Fantasy and Biography

This is going to be a short post, because I’m very, very tired today and I still have a lot of work to get done.  But I wanted to write about a blog post by Damien Walter: “Fantasy Must Be a Struggle With Life.”  Walter writes about a lecture by Jonathan Franzen that was reprinted in The Guardian, in which Franzen says the following:

“My conception of a novel is that it ought to be a personal struggle, a direct and total engagement with the author’s story of his or her own life. This conception, again, I take from Kafka, who, although he was never transformed into an insect, and although he never had a piece of food (an apple from his family’s table!) lodged in his flesh and rotting there, devoted his whole life as a writer to describing his personal struggle with his family, with women, with his Jewish heritage, with moral law, with his Unconscious, with his sense of guilt, and with the modern world. Kafka’s work, which grows out of the night-time dreamworld in Kafka’s brain, is more autobiographical than any realistic retelling of his daytime experiences at the office or with his family or with a prostitute could have been. What is fiction, after all, if not a kind of purposeful dreaming? The writer works to create a dream that is vivid and has meaning, so that the reader can then vividly dream it and experience meaning. And work like Kafka’s, which seems to proceed directly from dream, is therefore an exceptionally pure form of autobiography. There is an important paradox here that I would like to stress: the greater the autobiographical content of a fiction writer’s work, the smaller its superficial resemblance to the writer’s actual life. The deeper the writer digs for meaning, the more the random particulars of the writer’s life become impediments to deliberate dreaming.”

Walter writes about the two conflicting impulses that have driven his own writing. One is the impulse toward autobiography (taking materials from one’s own life):

“When I began writing I found myself tugged back and forth between two seemingly conflicted urges. One was to write about my life. My first half-dozen published stories, all now hidden on my hard drive out of public sight, were very direct explorations of the tough bits of my own life. These stories, recounting for instance the exacting details of watching my mother die of cancer, felt uncomfortably like bludgeoning an emotional response from readers. (I have the same feeling even looking back at that last sentence) In literary terms I’d had the advantage of of a traumatic childhood. I had a lot of dramatic experience to draw upon and wasn’t afraid in my early twenties to beat the shit out of people with it. In fact I enjoyed the sensation and found some needed emotional resolution in it. But I couldn’t avoid the idea that this was an unfair way to treat the reader, and I could see that this was a limited kind of writing.”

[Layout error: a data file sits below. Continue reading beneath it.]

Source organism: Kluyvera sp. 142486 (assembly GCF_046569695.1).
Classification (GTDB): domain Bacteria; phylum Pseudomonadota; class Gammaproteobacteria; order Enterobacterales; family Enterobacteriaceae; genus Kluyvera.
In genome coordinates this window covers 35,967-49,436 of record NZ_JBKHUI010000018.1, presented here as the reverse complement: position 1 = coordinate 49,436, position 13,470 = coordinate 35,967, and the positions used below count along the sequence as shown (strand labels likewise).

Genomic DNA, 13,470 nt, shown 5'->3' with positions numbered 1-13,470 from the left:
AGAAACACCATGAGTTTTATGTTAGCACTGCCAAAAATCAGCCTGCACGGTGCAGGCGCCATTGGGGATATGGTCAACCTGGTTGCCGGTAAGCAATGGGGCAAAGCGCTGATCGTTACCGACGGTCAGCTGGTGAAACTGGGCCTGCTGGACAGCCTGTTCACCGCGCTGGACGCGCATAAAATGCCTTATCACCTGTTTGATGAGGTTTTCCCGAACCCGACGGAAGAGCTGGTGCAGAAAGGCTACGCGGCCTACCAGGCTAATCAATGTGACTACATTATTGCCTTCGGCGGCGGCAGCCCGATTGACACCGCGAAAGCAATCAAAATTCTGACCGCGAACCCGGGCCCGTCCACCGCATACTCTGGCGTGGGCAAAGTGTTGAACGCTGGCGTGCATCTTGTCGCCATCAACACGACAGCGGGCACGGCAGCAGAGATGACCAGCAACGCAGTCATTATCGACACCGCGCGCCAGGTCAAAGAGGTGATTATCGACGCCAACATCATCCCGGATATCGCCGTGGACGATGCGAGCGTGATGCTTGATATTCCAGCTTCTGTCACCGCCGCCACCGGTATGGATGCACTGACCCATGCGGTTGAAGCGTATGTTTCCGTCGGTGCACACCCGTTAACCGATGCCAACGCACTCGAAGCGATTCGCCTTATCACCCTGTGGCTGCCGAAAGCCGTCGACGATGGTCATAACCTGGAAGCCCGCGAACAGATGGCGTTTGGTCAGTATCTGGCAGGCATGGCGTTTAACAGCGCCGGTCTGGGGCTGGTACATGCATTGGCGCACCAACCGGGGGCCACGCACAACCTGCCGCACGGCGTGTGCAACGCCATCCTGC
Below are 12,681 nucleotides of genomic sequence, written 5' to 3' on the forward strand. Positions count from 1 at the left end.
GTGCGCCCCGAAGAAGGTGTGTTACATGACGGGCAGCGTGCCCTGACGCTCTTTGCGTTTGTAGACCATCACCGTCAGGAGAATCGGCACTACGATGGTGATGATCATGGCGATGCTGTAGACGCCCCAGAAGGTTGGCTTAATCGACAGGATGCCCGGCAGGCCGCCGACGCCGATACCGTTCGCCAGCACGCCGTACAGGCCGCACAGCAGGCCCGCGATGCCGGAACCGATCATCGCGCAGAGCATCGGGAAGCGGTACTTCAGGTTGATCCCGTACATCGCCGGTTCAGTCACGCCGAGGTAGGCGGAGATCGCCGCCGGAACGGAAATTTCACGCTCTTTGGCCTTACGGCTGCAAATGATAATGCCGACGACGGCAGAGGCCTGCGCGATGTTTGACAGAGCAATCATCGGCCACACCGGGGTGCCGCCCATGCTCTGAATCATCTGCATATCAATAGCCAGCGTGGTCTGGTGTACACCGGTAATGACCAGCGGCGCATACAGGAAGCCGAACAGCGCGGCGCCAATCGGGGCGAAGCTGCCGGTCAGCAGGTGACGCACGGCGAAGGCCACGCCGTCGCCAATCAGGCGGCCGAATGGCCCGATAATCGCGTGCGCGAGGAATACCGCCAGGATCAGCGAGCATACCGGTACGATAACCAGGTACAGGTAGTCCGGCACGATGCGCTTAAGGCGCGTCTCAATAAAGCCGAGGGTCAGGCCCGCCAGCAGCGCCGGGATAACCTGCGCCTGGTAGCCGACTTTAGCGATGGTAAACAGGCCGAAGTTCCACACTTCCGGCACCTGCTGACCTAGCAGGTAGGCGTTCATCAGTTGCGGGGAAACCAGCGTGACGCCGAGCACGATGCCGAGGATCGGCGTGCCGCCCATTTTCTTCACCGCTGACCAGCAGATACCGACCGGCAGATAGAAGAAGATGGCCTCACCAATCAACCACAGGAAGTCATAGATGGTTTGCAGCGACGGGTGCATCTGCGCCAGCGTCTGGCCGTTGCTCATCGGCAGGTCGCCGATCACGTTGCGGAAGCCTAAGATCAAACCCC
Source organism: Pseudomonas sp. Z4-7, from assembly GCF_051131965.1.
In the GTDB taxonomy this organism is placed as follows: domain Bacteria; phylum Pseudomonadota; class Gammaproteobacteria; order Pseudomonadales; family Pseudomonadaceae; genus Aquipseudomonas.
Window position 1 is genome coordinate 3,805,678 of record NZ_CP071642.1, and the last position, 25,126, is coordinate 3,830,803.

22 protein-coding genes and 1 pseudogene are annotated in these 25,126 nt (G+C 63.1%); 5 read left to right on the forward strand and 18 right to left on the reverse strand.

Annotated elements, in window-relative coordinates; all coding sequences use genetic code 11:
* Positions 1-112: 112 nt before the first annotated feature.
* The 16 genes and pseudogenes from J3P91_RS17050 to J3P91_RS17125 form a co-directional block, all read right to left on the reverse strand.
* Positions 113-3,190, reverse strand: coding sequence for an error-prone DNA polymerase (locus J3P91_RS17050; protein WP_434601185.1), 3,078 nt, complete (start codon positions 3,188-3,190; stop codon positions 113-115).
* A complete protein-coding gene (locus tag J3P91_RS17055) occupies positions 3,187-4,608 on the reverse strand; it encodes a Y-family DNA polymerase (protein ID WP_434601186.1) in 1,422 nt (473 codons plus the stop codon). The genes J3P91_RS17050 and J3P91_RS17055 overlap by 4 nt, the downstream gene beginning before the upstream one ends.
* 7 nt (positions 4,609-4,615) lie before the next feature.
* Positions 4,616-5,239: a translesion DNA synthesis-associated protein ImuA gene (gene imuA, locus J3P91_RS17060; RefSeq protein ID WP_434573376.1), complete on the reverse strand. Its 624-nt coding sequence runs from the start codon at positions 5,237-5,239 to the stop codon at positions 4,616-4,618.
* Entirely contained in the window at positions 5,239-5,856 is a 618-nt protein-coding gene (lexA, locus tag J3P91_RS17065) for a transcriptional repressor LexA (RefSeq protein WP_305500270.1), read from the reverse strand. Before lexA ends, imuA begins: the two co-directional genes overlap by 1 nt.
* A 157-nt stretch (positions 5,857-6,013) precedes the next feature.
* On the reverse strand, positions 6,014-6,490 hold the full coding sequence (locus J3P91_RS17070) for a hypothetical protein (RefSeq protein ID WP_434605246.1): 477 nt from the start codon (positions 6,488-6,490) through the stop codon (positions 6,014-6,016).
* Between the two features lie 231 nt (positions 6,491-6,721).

The other is the impulse toward fantasy (making stuff up):

“Fortunately, the other tug on my writing sensibilities was the urge to write fantasy. By which I mean everything from Tolkienesque high fantasy to Gibsonesque cyberpunkian sci-fi fantasy. It’s all fantasy to my way of thinking. These were the writers I’d grown up with, the imaginary worlds I had retreated in to as an escape from all that traumatic childhood stuff. But whenever I tried, or sometimes return to trying, to write fantasy as an escape, I found that what I wrote died on the page. I have half a dozen novels worth of failed fantasy that will remain locked away until and hopefully after the day I die. It all needed to be written, it has all contributed to the million words every writer must write for their apprenticeship. But none of it ever needs to be read. I can’t quite bring myself to burn/delete it all, but I could do so with no great loss.”

He concludes, “The stories I have written that pass my internal quality tests, and which I have therefore left lying around for interested people to read, have all satisfied both my urges for biography and fantasy.”

I’ve quoted so extensively from Walter here because I think his blog post states, wonderfully, what I feel when I write: those two impulses, which are not necessarily conflicting impulses for me, perhaps because my biography has been so strange anyway. So fantastical. I find that the only way I can actually write about myself, about the story of my life, is through fantasy. I’m going to link to two stories of mine that I think of as deeply personal, even though only one of them reads as personal, and both read as at least somewhat fantastical:

The Rapid Advance of Sorrow
Her Mother’s Ghosts